Sunday Times


Af­ter study­ing in an ate­lier in Italy, a Joburg per­fumier’s life is mak­ing scents. By An­drea Nagel

- Charles Darwin · New York City · Italy · Hyde Park · Helen Keller · Rimini

Marie Aoun’s life is mak­ing scents

When Marie Aoun de­cided to leave her ca­reer in the fash­ion in­dus­try to be­come a per­fumier, she didn’t know that the first step she’d take in that di­rec­tion would be to im­merse her­self in the smells of pee, vomit, ball sack and anus. “Whether we’re aware of it or not, hu­man be­ings love the smell of sweat, ex­cre­tion, sex­ual or­gans and re­gur­gi­ta­tion,” she says with a mis­chievous smile. “A lot of what we get out of smell is sub­con­scious. We’re re­ally just an­i­mals in that way and we love the smell of pheromones.” Though it’s gen­er­ally as­sumed that hu­mans are not as good as an­i­mals such as dogs at per­ceiv­ing odours, in a study con­ducted a few years ago it was found that hu­mans can dis­tin­guish among a tril­lion dif­fer­ent smells.

The ol­fac­tory sense has, for a long time, been un­der­es­ti­mated. “Man smells poorly,” Aris­to­tle wrote, and Charles Dar­win thought that a sense of smell was of “ex­tremely slight ser­vice” to the civilised hu­man.

In fact, our sense of smell has far more of an ef­fect on us than we’re aware.

In a fa­mous ex­per­i­ment con­ducted in the 1990s, the “sweaty T-shirt study”, a group of men were in­structed to wear the same T-shirt for two days. The shirts were then put into iden­ti­cal boxes and women were asked to smell them, and to in­di­cate which smells they were most sex­u­ally at­tracted to. The re­sults showed that women were most at­tracted to men whose ge­netic makeup was dif­fer­ent from their own.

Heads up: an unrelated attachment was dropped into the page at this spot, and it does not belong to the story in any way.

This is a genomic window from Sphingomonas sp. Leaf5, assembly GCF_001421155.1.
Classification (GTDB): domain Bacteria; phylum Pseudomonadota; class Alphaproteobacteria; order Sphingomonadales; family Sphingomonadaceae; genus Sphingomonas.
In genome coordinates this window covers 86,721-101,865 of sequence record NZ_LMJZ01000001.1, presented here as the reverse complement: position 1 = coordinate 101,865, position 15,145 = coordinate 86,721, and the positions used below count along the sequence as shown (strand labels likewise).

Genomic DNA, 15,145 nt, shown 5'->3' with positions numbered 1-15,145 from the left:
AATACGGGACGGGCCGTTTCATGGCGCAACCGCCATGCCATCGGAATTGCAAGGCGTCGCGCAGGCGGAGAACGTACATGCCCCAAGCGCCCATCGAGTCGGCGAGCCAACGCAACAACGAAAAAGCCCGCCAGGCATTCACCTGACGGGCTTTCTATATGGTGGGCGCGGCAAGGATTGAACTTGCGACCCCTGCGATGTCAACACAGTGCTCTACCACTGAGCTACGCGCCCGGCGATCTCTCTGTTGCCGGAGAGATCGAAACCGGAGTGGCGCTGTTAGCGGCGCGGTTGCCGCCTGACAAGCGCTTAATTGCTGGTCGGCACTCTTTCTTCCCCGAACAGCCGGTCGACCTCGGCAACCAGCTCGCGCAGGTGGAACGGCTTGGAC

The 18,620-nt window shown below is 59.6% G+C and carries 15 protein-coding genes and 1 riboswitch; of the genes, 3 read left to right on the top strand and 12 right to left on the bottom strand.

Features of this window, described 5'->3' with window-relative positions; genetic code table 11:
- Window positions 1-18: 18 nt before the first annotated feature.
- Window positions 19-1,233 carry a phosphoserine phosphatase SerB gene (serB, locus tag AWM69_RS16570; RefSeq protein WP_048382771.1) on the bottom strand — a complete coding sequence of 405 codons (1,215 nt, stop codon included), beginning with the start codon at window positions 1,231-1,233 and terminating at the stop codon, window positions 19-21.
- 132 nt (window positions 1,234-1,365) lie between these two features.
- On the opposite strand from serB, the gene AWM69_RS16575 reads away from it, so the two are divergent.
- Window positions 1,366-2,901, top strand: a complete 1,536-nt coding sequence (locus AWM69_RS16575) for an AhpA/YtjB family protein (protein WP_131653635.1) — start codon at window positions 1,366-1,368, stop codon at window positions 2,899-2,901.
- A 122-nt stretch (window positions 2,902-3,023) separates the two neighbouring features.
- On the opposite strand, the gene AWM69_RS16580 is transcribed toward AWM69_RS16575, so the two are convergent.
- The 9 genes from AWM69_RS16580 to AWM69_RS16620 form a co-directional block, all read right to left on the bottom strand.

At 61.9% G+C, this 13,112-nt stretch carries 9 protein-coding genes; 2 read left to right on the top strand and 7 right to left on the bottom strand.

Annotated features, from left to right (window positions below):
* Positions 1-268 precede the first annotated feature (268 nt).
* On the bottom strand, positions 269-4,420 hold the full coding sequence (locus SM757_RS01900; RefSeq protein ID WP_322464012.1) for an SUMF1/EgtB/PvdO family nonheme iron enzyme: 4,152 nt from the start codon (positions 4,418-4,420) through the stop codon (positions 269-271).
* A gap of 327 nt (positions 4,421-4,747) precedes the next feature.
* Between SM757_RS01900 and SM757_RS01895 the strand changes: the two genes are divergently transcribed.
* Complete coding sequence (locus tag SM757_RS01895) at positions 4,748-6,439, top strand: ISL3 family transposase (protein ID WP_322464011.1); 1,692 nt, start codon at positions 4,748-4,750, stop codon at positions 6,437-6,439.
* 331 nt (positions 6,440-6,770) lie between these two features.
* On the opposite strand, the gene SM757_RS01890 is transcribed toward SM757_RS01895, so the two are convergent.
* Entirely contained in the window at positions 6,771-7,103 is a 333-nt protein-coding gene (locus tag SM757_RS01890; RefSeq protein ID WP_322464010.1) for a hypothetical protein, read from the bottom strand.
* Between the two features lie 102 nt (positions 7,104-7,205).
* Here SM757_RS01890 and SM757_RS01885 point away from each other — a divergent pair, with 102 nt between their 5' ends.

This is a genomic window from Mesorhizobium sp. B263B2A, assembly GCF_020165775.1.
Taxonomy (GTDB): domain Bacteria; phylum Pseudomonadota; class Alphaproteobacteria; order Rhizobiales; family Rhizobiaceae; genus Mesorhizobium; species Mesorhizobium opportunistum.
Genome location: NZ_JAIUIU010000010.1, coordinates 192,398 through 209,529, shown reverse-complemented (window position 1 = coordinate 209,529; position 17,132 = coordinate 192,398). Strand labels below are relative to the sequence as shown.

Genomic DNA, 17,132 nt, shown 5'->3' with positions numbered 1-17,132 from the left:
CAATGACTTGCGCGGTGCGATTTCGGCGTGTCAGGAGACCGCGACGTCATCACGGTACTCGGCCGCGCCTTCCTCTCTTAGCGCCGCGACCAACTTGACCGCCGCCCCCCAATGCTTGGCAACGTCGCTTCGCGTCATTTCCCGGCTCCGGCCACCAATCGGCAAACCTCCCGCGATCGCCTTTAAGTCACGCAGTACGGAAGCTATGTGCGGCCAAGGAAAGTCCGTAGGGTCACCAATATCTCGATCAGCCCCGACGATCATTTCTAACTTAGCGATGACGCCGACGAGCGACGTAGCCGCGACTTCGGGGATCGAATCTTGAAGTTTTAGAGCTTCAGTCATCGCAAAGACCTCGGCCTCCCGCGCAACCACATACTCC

But, despite the fact that smells play a such a vi­tally im­por­tant role in our lives, we tend to pay the ol­fac­tory sense less at­ten­tion than the other senses — though it can save our lives.

Smell is the sense that most con­nects us with our in­stincts. A loud noise may cause us to jump, but a smell tells us what to eat and what to avoid, who to love, what to pro­tect and, in a mys­te­ri­ous way, has the power to re­call mem­o­ries most vividly. Hellen Keller called smell, “a po­tent wiz­ard that trans­ports you across thou­sands of miles and all the years you have lived”.

“Smell is so un­der-utilised,” says Aoun, whose jour­ney into the world of per­fumery be­gan with a love of gar­den­ing. “We’re led by our noses. We can even take a sud­den dis­like to some­one based on the way they smell.” It’s no won­der, then, that peo­ple have for cen­turies re­lied on per­fumes to at­tract lovers.

Aoun started re­search­ing per­fumemak­ing on the in­ter­net and found that most sites sug­gest the use of syn­thetic aro­mas as they’re cheaper, more pre­dictable, bet­ter priced and more tena­cious.

“Then I came across an ar­ti­cle in the

Scent is ‘a po­tent wiz­ard, [it] trans­ports you across the years’

‘Nat­u­ral per­fumery is like an an­cient alchemy’

New York Times on Ab­desSalaam At­tar of La Via del Pro­fumo in Italy. He’s a Dervish and a Sufi and when I read his phi­los­o­phy on per­fumes I thought this is 100% the guy I want to learn from,” she says.

Aoun spent weeks in a tiny vil­lage in the cool, green hills above the Adri­atic just out­side Ri­mini in north­ern Italy, learn­ing from At­tar about the soul of scent.

“The way you build per­fumes nat­u­rally is very dif­fer­ent to the syn­thetic process,” she says.

“Most per­fumes these days are syn­thetic, made from up to 300 in­gre­di­ents be­cause of the pos­si­bil­ity of iso­lat­ing dif­fer­ent el­e­ments of scent into sin­gle mol­e­cules. Nat­u­ral per­fumery is like an an­cient alchemy, there’s a de­fin­i­tive art to the blend­ing be­cause each scent has in the re­gion of 200 to 300 mol­e­cules. It’s a much more rounded scent.”

It’s like com­par­ing ana­logue sounds to dig­i­tal ones — ex­pert ears can hear the dif­fer­ence. Ol­fac­tory spe­cial­ists, like per­fumers or an­i­mal track­ers, can de­tect far more scents than the av­er­age hu­man, which in­di­cates that with at­ten­tion, we can get bet­ter at distinguis­hing a huge range of aro­mas.